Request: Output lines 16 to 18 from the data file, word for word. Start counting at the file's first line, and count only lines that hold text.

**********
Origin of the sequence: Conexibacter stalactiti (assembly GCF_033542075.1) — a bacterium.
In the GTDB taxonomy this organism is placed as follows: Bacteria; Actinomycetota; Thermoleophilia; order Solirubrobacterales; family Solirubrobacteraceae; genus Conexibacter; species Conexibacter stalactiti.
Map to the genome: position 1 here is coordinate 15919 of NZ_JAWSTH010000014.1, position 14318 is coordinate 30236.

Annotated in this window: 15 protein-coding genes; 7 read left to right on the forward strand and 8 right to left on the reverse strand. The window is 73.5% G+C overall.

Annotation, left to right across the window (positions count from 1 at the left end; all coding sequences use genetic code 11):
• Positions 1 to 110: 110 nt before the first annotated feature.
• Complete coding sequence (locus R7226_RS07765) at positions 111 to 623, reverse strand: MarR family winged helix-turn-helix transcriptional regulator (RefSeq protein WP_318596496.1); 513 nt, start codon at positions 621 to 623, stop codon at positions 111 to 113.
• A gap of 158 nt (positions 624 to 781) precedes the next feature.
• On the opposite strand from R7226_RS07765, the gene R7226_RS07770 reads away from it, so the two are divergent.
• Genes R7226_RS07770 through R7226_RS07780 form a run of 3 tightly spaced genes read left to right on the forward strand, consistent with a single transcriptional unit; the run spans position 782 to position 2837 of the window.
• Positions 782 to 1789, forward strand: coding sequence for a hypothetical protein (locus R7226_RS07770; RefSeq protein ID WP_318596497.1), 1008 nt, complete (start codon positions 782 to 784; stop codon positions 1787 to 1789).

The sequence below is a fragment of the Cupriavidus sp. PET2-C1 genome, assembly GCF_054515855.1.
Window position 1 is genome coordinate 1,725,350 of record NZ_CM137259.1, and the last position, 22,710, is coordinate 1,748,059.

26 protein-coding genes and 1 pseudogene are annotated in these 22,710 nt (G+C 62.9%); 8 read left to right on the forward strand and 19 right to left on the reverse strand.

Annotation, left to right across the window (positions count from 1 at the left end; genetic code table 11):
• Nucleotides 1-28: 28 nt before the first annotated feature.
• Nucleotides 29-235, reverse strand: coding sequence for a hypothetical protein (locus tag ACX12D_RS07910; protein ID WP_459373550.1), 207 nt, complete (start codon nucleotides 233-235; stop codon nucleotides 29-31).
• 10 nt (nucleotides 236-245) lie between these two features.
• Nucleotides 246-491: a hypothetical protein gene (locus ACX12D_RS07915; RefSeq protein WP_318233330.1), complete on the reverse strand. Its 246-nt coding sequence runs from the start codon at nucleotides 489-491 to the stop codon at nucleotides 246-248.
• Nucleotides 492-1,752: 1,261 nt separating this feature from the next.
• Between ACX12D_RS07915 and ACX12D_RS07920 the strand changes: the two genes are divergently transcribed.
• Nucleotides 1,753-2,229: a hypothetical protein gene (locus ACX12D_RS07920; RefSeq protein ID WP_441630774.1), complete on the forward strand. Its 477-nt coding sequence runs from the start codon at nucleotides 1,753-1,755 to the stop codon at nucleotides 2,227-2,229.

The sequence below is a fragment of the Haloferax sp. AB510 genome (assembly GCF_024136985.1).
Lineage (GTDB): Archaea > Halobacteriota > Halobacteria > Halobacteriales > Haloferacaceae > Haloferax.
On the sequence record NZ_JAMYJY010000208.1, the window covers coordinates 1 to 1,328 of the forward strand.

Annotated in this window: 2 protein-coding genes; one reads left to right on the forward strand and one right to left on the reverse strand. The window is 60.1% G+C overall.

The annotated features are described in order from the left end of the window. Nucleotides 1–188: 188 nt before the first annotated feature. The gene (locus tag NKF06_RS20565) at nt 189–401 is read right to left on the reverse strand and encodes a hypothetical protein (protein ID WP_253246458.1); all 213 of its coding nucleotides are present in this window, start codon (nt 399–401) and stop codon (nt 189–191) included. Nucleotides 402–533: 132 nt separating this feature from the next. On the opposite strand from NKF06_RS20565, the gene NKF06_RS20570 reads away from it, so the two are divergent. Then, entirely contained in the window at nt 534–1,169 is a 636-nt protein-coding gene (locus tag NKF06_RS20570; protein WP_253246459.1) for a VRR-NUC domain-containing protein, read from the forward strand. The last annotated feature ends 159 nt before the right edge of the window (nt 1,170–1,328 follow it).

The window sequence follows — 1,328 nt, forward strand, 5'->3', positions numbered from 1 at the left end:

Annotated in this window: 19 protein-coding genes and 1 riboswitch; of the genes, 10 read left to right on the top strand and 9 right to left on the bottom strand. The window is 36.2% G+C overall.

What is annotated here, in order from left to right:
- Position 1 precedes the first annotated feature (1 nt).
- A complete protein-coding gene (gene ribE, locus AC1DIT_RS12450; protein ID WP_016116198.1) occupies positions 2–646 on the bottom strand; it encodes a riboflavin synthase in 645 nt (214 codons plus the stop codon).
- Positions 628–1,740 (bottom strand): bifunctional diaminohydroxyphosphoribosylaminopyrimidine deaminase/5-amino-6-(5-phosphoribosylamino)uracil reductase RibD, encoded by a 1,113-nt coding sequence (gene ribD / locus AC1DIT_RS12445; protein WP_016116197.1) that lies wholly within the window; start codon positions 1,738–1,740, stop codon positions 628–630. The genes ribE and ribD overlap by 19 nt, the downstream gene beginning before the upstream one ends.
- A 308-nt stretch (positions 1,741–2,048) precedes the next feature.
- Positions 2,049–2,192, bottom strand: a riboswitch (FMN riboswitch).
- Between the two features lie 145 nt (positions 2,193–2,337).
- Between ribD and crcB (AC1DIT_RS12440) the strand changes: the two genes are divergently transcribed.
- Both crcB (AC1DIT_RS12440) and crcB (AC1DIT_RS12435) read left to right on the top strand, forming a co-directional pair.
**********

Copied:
• Nucleotides 1-28: 28 nt before the first annotated feature.
• Nucleotides 29-235, reverse strand: coding sequence for a hypothetical protein (locus tag ACX12D_RS07910; protein ID WP_459373550.1), 207 nt, complete (start codon nucleotides 233-235; stop codon nucleotides 29-31).
• 10 nt (nucleotides 236-245) lie between these two features.